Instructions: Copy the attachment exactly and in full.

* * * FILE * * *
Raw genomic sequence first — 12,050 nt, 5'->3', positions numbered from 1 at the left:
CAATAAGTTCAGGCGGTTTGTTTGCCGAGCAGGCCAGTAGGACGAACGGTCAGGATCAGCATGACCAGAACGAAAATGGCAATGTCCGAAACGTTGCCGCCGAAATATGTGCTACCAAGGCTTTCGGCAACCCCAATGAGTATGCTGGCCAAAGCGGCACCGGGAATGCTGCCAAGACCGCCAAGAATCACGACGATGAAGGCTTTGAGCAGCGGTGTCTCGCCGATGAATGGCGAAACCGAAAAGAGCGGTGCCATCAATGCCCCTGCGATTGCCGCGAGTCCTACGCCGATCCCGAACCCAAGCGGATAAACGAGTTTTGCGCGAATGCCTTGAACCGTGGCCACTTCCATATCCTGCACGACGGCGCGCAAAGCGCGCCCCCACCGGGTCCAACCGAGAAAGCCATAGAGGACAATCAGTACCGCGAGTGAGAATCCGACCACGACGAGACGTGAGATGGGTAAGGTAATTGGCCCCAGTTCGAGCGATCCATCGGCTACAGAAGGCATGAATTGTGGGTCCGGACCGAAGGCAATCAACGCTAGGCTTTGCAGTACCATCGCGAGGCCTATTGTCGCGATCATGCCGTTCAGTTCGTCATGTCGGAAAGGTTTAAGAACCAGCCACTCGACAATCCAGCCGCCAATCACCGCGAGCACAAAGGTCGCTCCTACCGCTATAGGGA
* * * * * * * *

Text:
Raw genomic sequence first — 12,050 nt, 5'->3', positions numbered from 1 at the left:
CAATAAGTTCAGGCGGTTTGTTTGCCGAGCAGGCCAGTAGGACGAACGGTCAGGATCAGCATGACCAGAACGAAAATGGCAATGTCCGAAACGTTGCCGCCGAAATATGTGCTACCAAGGCTTTCGGCAACCCCAATGAGTATGCTGGCCAAAGCGGCACCGGGAATGCTGCCAAGACCGCCAAGAATCACGACGATGAAGGCTTTGAGCAGCGGTGTCTCGCCGATGAATGGCGAAACCGAAAAGAGCGGTGCCATCAATGCCCCTGCGATTGCCGCGAGTCCTACGCCGATCCCGAACCCAAGCGGATAAACGAGTTTTGCGCGAATGCCTTGAACCGTGGCCACTTCCATATCCTGCACGACGGCGCGCAAAGCGCGCCCCCACCGGGTCCAACCGAGAAAGCCATAGAGGACAATCAGTACCGCGAGTGAGAATCCGACCACGACGAGACGTGAGATGGGTAAGGTAATTGGCCCCAGTTCGAGCGATCCATCGGCTACAGAAGGCATGAATTGTGGGTCCGGACCGAAGGCAATCAACGCTAGGCTTTGCAGTACCATCGCGAGGCCTATTGTCGCGATCATGCCGTTCAGTTCGTCATGTCGGAAAGGTTTAAGAACCAGCCACTCGACAATCCAGCCGCCAATCACCGCGAGCACAAAGGTCGCTCCTACCGCTATAGGGA